Then I thought of all those others, the movies throughout my childhood that I totally loved – Aladdin, Jumanji, Mrs Doubtfire, Patch Adams, Hook, Flubber, Jack. Growing a little older, Good Will Hunting, Bicentennial Man, What Dreams May Come… and I knew there was no way I wasn’t a Robin Williams fan. I’d watched almost all of his movies, and all of his standup I remember a few years ago he came to Sydney for a single night at the Entertainment Centre, big enough to seat hundreds; I got the best seats I could, on the floor about 12 rows back. Most of the material I’d seen before, but I still left with my stomach hurting from laughter and a smile I couldn’t wipe off my face. It wasn’t close enough by far.

Celebrity deaths don’t get to me, with possibly the only exception being Michael Jackson 5 years ago, but this one struck, hard. I’m not sure I’m over it a day later. Watching Mrs Doubtfire last night was bittersweet, more than the movie is, because just seeing that performance made it hit that much harder. Here was a man who could make anything funny, who could riff off the smallest things – his outtakes in The Crazy Ones were full of infectious throw-away lines, and I was glad to have seen that show even if it had been cancelled.

Farewell, Mr. Williams, you were the clown that made everyone laugh whenever we needed it.

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thinking too loud

Rememberance Day

On the 95th anniversary of the Armistice of “The Great War”, words composed early on in that grand folly are recalled:

They shall grow not old, as we that are left grow old:
Age shall not weary them, nor the years condemn.
At the going down of the sun and in the morning,
We will remember them

The resonance in these words is powerful, and though we continue to go to war, it is an increasingly civilian world that marks this anniversary for the sake of recalling those lost in war.

Let us hope that one day in the not too distant future this truly becomes an anachronism, and not a day on which more names are inscribed in the halls of the departed.

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thinking too loud

Mercantile

Interesting article over on Satyajit Das’s blog on China and its place in the global economy today – especially the opening insight:

China’s economic model is reminiscent of 17th century mercantilist policies. Thomas Mun, a Director of the East India Company, in England’s Treasure by Foreign Trade (1664), wrote that the purpose of trade was to export more than you imported. At the same time, a country should amass foreign ‘Treasure’ that would be the basis of acquiring foreign colonies to allow control of essential natural resources. The strategy required reducing domestic consumption and imports and export of goods manufactured with imported foreign raw materials.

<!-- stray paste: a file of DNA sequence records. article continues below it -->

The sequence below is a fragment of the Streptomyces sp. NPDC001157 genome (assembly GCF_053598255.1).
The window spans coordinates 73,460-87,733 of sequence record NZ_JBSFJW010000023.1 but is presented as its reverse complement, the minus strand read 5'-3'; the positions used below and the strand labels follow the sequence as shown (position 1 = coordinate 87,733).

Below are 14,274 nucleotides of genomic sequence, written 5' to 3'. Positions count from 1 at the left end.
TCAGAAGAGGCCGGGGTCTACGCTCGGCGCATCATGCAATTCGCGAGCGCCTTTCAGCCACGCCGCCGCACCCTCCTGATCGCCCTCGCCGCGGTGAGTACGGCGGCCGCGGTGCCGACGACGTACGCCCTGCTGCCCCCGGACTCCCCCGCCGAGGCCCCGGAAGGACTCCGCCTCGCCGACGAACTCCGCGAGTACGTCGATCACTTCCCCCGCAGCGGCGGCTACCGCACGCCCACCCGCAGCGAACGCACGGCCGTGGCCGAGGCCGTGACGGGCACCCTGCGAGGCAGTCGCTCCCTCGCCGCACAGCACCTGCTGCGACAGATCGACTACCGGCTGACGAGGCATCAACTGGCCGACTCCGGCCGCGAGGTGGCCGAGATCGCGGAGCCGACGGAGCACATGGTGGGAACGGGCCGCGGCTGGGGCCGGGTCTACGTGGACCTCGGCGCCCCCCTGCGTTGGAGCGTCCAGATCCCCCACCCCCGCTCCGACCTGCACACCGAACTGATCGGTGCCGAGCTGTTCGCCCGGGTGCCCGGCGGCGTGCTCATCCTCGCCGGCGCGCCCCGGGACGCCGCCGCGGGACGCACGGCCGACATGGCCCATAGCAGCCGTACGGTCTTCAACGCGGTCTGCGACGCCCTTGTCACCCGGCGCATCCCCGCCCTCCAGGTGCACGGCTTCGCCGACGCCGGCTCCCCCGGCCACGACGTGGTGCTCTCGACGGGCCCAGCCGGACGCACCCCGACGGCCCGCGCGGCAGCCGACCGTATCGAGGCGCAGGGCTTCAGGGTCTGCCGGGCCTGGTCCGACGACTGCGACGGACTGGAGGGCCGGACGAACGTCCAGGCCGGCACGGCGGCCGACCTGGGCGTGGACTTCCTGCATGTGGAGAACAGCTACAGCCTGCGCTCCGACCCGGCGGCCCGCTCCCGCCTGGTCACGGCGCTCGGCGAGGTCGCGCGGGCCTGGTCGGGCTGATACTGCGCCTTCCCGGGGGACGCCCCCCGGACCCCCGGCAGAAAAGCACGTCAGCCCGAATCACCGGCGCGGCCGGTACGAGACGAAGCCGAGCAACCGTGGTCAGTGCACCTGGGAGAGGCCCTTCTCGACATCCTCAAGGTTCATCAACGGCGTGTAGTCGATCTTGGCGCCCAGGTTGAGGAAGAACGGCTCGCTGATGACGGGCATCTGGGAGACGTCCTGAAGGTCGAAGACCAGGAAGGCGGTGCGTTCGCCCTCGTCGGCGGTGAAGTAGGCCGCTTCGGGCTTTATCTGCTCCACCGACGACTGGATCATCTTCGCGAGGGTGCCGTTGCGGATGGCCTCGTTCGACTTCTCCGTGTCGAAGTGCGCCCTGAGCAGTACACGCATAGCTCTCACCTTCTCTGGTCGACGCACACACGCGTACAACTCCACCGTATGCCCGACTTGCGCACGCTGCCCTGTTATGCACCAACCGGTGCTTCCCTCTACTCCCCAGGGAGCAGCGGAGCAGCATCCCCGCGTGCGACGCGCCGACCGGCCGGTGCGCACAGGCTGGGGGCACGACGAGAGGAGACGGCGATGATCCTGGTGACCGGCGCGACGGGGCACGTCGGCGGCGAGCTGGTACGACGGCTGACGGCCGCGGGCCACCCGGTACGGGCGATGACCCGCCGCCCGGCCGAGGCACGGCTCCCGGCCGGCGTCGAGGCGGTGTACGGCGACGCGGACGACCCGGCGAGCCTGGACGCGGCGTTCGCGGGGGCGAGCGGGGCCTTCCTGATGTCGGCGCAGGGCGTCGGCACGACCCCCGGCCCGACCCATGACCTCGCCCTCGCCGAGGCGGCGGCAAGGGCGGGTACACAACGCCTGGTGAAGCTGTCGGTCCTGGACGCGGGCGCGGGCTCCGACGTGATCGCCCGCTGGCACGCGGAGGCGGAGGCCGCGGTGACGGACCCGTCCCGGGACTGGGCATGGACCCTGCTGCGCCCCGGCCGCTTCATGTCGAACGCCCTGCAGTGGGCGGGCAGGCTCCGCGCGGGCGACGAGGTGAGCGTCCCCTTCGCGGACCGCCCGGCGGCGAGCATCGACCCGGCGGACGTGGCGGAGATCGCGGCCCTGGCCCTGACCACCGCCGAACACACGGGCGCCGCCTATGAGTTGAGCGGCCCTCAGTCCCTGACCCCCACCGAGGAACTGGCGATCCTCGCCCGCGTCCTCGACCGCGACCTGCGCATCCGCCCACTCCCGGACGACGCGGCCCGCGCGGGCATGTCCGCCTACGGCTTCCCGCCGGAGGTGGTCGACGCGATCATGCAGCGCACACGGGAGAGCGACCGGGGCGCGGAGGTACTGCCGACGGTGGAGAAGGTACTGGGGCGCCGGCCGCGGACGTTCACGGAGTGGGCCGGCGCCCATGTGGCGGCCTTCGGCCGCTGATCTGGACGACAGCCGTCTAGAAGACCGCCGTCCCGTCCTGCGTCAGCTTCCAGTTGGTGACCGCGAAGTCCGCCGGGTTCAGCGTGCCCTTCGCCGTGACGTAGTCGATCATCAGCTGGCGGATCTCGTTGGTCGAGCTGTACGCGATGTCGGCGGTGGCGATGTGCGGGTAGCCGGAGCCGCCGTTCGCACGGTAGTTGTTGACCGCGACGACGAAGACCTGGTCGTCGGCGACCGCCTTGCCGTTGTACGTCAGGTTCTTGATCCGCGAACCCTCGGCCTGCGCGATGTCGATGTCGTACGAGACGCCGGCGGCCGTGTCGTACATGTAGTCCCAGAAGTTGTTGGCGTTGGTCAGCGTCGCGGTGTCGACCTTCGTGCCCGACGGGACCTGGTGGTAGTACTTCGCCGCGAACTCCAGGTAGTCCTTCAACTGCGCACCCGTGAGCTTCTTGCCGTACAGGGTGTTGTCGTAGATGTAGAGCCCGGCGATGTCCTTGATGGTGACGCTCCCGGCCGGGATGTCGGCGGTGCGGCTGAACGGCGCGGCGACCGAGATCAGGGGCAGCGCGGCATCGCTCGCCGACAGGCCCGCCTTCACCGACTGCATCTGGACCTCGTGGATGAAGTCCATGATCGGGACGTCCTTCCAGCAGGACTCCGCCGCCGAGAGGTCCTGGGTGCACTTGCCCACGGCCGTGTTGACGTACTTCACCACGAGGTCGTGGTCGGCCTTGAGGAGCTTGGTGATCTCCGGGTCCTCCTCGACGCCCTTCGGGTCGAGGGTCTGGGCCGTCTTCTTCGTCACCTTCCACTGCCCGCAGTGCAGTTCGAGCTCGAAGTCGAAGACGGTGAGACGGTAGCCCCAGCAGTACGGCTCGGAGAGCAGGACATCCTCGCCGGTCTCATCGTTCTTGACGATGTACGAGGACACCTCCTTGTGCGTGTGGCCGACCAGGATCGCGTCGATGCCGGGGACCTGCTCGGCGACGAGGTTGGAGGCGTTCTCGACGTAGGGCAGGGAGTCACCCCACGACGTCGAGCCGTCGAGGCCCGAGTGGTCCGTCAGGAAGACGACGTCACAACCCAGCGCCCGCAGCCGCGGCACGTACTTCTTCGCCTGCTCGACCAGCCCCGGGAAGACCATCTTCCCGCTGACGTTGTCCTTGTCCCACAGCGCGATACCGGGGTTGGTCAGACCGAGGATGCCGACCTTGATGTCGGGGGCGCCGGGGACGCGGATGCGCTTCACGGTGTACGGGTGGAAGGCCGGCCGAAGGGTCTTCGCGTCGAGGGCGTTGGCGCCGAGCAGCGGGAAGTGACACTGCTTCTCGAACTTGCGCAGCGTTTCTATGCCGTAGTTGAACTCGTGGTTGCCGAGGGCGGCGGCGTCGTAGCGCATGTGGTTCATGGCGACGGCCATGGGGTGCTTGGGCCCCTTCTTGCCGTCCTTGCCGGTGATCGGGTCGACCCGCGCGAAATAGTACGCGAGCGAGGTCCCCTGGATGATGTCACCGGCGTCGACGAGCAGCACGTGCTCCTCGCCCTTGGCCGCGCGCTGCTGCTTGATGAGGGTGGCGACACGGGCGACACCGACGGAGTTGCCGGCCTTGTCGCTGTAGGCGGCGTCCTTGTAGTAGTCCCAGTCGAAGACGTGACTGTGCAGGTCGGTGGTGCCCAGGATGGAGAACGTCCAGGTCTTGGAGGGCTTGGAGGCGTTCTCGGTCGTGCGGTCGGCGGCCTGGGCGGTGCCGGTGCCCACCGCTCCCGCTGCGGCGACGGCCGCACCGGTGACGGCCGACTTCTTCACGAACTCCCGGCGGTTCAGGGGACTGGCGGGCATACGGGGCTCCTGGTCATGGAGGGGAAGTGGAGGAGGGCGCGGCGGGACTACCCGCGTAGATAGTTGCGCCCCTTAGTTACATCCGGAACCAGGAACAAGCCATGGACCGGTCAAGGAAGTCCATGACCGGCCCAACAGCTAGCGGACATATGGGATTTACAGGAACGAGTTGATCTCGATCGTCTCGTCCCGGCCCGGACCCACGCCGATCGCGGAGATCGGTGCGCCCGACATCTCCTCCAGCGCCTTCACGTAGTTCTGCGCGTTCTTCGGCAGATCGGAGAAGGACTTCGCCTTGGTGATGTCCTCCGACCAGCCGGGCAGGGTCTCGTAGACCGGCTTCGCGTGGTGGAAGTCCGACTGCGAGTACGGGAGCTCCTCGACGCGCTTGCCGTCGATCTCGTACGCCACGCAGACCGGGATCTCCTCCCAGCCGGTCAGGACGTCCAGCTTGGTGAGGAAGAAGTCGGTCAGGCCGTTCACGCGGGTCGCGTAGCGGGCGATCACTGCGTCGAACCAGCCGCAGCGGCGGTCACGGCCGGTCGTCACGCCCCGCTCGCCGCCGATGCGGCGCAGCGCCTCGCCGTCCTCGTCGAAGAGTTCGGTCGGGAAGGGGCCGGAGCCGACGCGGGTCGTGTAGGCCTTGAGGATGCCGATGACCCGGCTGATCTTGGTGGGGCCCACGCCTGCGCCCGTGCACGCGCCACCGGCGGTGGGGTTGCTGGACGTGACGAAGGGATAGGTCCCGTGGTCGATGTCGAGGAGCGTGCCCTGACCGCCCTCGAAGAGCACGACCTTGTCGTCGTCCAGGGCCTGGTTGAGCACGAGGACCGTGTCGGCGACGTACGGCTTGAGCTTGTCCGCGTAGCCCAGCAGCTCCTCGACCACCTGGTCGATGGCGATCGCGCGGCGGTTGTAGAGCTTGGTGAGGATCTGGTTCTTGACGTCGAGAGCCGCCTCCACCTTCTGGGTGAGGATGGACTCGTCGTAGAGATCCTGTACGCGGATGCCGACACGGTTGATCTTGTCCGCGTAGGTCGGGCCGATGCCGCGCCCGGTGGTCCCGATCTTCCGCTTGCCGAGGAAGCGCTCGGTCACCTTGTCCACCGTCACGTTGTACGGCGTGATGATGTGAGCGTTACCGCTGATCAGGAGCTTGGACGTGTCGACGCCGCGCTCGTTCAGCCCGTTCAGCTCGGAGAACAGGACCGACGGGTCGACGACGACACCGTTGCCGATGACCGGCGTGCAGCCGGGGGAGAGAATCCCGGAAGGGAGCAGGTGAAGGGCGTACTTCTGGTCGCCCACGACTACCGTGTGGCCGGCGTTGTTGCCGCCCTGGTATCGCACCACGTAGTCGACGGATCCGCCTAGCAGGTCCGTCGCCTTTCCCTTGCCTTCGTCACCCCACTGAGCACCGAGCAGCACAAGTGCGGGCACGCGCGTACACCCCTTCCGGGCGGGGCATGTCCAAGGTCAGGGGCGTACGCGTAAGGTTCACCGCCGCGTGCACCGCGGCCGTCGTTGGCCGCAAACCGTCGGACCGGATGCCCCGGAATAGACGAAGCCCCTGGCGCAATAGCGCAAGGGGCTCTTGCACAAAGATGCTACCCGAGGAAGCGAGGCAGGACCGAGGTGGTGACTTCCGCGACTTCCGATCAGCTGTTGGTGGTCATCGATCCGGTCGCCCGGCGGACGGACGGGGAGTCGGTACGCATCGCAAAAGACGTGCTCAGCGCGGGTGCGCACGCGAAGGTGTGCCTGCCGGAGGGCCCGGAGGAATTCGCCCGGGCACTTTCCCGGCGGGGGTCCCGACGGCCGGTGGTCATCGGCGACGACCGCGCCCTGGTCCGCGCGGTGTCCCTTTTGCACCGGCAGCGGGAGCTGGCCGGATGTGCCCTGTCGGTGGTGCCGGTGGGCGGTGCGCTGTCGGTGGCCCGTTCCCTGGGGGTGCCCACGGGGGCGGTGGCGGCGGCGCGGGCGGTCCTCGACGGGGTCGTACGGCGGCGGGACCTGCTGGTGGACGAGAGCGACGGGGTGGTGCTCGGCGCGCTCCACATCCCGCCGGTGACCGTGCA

While these days it’s no longer fashionable or politically acceptable to have total control over a sovereign nation, I have to wonder how much Australia is caught in the foreign colony honey trap of China.

With China now our dominant trading partner and Chinese money gradually buying up Australian companies left and right, and the rumoured extent of Chinese investment in Australian real estate driving house prices here, how much have we tied ourselves to the Chinese bandwagon voluntarily and how much of it is through a state-sponsored mercantile policy reminiscent of the European powers in the 17th and 18th centuries?

Will history repeat so soon? I guess it’s an invitation to the question, is the 20th century and its drive for equality and democracy globally ultimately a blip in the history of hierarchical power which ultimately amounts to feudalism?

Discuss.

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opinion the daily column thinking too loud

Crisis! The Mega Musical

You almost want to set a musical to images like those found at this brand-spanking-new tumbl-log.

I’ve largely tried to stay out of saying anything on this “credit crisis” because there are far more credible experts out there, such as Nobel Laureates who blog (a first?). However, it’s getting to the point where I just have to ask one thing – why is everyone in a position of authority seemingly caught unawares?

The Background – or why this matters

The “credit crunch” is taking place behind the scenes far more than it is on measures visible to the public – the equity markets are a mirror to the murky world of money markets, where once billions of dollars flew around the world daily. When I joined DB, I was told almost point blank – the stock market measures you see is a vanishingly small component of what the business of a bank is all about. Brokerage and trading earns tidy sums, but the main reason banks exist is (was?) to handle the flow of money from those who have it to those who need it – creditors to debtors, the flow of capital.